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Re^3: The future of Perl?

by Arunbear (Prior)
on Nov 10, 2014 at 11:26 UTC ( #1106683=note: print w/replies, xml ) Need Help??


in reply to Re^2: The future of Perl?
in thread The future of Perl?

What's the reasoning behind that point of view?

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Re^4: The future of Perl?
by BrowserUk (Pope) on Nov 10, 2014 at 11:46 UTC

    Our collective experience. That is what both my friend, who runs a small software house, and I have seen over the last 12 years.

    Companies/gov.depts. that want their software developed using OOD/OOP, are looking for 'software engineering'. They want compiled code and type safety, and defined standards, and ISO9000 and buzzwords compliance and all that good stuff. They ain't Perl. Java or C++, or C#, maybe a few OCaml. The 'safe' choices.

    Companies that (at least a few years ago) would accept Perl solutions want them to work -- usually yesterday -- and were much less fussed about the style of programming used provided it was simple, clear and maintainable. That's not OO.


    With the rise and rise of 'Social' network sites: 'Computers are making people easier to use everyday'
    Examine what is said, not who speaks -- Silence betokens consent -- Love the truth but pardon error.
    "Science is about questioning the status quo. Questioning authority".
    In the absence of evidence, opinion is indistinguishable from prejudice.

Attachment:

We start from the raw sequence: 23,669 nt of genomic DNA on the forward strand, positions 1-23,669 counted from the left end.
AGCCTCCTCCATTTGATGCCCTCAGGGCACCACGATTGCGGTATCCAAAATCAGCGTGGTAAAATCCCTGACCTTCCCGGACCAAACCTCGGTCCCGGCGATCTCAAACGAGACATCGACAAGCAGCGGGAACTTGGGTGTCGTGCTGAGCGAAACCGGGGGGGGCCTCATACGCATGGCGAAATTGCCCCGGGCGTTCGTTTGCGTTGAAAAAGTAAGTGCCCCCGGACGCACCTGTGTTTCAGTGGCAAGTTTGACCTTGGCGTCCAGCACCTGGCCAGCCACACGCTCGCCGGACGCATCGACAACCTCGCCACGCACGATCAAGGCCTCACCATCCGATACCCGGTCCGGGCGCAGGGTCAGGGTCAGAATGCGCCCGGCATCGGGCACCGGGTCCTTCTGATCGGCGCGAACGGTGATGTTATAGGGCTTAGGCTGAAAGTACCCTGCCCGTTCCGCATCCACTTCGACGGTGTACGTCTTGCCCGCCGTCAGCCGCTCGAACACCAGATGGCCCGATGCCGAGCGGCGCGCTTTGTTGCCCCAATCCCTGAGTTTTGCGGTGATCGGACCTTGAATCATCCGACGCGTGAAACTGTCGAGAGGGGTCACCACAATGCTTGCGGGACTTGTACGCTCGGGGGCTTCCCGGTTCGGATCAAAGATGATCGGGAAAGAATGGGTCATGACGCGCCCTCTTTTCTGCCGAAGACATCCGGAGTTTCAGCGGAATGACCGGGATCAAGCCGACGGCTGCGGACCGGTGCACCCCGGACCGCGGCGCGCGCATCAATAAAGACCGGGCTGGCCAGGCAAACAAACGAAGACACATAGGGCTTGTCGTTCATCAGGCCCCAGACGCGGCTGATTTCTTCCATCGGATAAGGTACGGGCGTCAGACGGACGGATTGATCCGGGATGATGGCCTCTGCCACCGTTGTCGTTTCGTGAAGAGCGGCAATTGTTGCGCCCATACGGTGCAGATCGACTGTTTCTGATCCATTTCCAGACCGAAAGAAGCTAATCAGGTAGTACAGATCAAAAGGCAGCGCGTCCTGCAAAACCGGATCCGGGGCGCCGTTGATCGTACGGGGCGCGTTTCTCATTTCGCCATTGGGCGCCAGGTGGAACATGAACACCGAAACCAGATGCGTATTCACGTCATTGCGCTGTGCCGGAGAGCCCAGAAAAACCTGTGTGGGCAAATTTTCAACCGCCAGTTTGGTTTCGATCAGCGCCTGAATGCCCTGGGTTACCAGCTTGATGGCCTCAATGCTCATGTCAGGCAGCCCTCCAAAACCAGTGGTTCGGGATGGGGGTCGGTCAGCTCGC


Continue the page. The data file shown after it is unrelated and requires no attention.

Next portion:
Regarding companies that do accept Perl solutions, I looked at some job listings, and out of the 40 currently listed, 23 included the terms "OO", "Moose" or "Catalyst". I've been keeping an occasional eye on that page since 2005 and haven't noticed much change in the demand for OO Perl skills.

      Certainly in every Perl job I interviewed for, they were looking for people with skills to maintain their OO Perl codebases.

        Perhaps the difference is that neither of us take on web work, the IO-bound nature of which minimised the considerable penalties of OO via Moose.


        With the rise and rise of 'Social' network sites: 'Computers are making people easier to use everyday'
        Examine what is said, not who speaks -- Silence betokens consent -- Love the truth but pardon error.
        "Science is about questioning the status quo. Questioning authority".
        In the absence of evidence, opinion is indistinguishable from prejudice.

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